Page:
From the wiki page the satellites need to transmit on an ever so slightly slower frequency; 10.22999999543mhz compared to the receiver on land at 10.23mhz. That small difference in frequency is to compensate for relativity. If that adjustment wasn’t made, GPS simply wouldn’t work. That same calculation can be applied to many more things other than GPS, like gravity waves being propagated by the big bang. The number didn’t come about by guessing. That number was determined by a physicist before the satellite went up.

The significance of the evidence by the telescope is huge. The math predicted that there should be something observable in the form of gravity waves in the microwave background noise of space. If this background noise didn’t exhibit this property then the big bang theory would need to be tossed out and a new theory would have to replace it. However, the prediction found supporting evidence.

This is cool, the math behind it is cool. The prediction is amazing, and the evidence found to support the prediction took a long time to record. I almost feel bad that the evidence was found to match so well. This means the other theories are losing to the big bang leaving fewer options with supporting evidence.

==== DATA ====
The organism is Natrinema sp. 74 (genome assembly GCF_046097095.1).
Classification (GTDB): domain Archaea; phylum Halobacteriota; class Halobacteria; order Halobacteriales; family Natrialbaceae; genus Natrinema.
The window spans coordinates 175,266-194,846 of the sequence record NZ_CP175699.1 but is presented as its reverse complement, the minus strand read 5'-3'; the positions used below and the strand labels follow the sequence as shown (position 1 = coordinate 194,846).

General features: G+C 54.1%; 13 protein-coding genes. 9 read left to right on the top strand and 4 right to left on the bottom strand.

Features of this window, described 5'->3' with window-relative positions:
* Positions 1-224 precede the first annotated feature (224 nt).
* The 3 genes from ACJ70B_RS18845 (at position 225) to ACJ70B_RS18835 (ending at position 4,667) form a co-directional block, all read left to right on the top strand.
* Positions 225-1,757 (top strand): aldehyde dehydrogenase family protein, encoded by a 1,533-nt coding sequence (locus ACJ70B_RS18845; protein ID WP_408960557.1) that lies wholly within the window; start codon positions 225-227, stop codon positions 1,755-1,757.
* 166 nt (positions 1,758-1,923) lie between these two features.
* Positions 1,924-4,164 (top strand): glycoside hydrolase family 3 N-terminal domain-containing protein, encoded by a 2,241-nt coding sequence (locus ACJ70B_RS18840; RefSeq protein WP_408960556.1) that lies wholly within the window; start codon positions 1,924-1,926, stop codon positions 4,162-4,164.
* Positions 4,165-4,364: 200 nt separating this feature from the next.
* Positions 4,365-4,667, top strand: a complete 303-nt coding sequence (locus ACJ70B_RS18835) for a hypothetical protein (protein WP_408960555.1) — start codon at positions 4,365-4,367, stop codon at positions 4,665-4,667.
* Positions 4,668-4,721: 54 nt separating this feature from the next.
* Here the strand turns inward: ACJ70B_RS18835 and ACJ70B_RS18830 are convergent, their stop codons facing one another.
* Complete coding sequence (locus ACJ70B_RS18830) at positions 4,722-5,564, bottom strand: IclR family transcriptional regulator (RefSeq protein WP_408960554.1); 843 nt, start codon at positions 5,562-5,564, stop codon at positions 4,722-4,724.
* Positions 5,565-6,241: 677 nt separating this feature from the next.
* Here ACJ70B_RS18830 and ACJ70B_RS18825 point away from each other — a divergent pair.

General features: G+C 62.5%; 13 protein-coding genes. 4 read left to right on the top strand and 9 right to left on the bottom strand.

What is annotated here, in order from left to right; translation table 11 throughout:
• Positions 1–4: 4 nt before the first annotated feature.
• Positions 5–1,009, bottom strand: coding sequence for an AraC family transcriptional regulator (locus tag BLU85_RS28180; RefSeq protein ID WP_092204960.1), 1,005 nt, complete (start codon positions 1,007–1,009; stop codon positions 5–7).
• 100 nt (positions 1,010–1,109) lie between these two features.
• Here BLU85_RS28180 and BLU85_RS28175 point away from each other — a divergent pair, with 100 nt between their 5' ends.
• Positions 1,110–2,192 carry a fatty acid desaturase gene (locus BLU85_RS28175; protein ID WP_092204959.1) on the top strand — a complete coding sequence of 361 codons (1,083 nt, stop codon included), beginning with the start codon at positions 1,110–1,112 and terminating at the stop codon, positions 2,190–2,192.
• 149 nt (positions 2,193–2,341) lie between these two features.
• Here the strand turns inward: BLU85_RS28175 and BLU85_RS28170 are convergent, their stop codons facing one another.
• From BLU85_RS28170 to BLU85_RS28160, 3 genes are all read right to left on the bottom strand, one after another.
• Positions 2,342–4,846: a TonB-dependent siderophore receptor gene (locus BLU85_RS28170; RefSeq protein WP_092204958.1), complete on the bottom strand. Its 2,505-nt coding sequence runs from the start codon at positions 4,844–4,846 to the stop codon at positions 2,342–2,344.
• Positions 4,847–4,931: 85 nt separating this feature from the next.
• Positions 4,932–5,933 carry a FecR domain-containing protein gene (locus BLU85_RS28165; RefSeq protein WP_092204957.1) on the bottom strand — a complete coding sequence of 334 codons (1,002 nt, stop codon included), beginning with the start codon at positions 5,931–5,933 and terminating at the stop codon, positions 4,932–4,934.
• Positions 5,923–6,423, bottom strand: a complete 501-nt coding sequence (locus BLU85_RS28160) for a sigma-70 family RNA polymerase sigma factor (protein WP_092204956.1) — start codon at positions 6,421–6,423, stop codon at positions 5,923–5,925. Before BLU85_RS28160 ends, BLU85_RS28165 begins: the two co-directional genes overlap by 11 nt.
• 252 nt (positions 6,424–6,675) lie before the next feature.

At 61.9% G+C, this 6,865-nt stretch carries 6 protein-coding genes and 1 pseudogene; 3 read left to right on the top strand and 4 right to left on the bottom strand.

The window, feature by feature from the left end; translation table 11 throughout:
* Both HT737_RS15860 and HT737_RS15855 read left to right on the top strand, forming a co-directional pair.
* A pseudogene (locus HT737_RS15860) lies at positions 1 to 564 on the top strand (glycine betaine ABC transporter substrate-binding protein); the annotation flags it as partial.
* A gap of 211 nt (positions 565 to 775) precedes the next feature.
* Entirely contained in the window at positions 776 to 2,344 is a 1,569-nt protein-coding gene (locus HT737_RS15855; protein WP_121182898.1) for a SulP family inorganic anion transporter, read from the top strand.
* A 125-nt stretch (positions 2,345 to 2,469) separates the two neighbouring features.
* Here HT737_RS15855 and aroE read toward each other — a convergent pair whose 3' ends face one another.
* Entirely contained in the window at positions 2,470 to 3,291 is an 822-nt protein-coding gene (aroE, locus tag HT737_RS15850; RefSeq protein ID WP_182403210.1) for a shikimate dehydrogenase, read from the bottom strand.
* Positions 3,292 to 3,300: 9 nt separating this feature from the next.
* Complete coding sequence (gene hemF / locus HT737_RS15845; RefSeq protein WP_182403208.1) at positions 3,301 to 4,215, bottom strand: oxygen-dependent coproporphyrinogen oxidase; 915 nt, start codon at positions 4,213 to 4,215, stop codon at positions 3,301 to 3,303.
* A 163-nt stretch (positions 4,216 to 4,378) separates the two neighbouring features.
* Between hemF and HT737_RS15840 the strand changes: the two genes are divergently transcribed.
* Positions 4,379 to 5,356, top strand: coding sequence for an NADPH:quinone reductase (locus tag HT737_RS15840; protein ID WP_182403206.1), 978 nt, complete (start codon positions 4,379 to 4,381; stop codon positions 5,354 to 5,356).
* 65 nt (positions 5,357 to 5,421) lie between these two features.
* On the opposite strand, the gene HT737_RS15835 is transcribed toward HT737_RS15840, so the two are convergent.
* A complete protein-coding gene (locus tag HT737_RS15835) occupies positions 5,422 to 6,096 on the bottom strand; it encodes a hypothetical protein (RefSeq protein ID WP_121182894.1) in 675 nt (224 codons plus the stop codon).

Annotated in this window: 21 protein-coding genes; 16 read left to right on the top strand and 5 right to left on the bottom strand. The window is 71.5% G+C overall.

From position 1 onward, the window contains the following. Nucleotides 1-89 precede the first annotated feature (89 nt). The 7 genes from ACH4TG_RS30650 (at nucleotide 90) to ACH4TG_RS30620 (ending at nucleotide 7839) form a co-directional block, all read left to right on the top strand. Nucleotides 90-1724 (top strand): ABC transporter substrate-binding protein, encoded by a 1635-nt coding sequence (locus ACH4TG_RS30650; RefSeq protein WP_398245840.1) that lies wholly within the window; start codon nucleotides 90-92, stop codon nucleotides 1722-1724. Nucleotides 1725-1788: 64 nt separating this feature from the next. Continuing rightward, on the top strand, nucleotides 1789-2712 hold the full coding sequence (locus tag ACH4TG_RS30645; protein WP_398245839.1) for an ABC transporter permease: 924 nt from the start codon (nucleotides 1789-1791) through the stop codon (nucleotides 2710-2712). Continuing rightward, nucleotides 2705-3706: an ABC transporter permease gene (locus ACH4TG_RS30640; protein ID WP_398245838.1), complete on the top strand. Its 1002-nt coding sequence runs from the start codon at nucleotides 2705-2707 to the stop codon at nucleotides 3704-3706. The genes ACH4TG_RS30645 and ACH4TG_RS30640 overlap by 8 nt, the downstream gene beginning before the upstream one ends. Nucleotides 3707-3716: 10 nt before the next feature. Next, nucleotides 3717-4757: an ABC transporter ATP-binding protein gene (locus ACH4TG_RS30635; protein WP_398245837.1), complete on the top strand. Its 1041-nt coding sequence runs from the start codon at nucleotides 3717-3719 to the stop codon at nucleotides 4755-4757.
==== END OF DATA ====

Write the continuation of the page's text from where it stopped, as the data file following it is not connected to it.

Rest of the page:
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Robots and Computer Vision

So I’ve been doing some work on building pathfinding in an arbitrary environment which is only generated as the player wanders around in it. Outside of the immediate world where the player is in there is no data. When an AI has system in place to have the environment tell it where to go you need to come up with a more automatic system of pathfinding. I came up with a system which uses feelers it scatters around in the world to determine clear paths to which to go to. That looks a bit like this:

a net of nodes

The current implementation is considerably cleaner, but this looked cooler.

This is a mesh of nodes grown by a simple recursive tree algorithm. The branches reach out and around in a zig-zag pattern within a given range. This means if the AI or if the target is behind a wall then it’s likely that there’s at least one node that is close to the target. The nodes in the above image are represented by the red blue green axis markers. The cyan indicates the connectivity between the nodes.

This is similar to the sensors that simple sensors that robots use, like in the link below.


The pathfinding here is still using some pre-baked understanding of the world. The sensors then scan the world after a short path has been found like in his previous article here:


This connects nodes by distance values where the shortest path is the one with the lowest sum. Pretty simple stuff. For my system I don’t necessarily know that much about the complete environment, so I needed another way to generate nodes based on where the AI is. Hopefully this will work out.

More updates to come.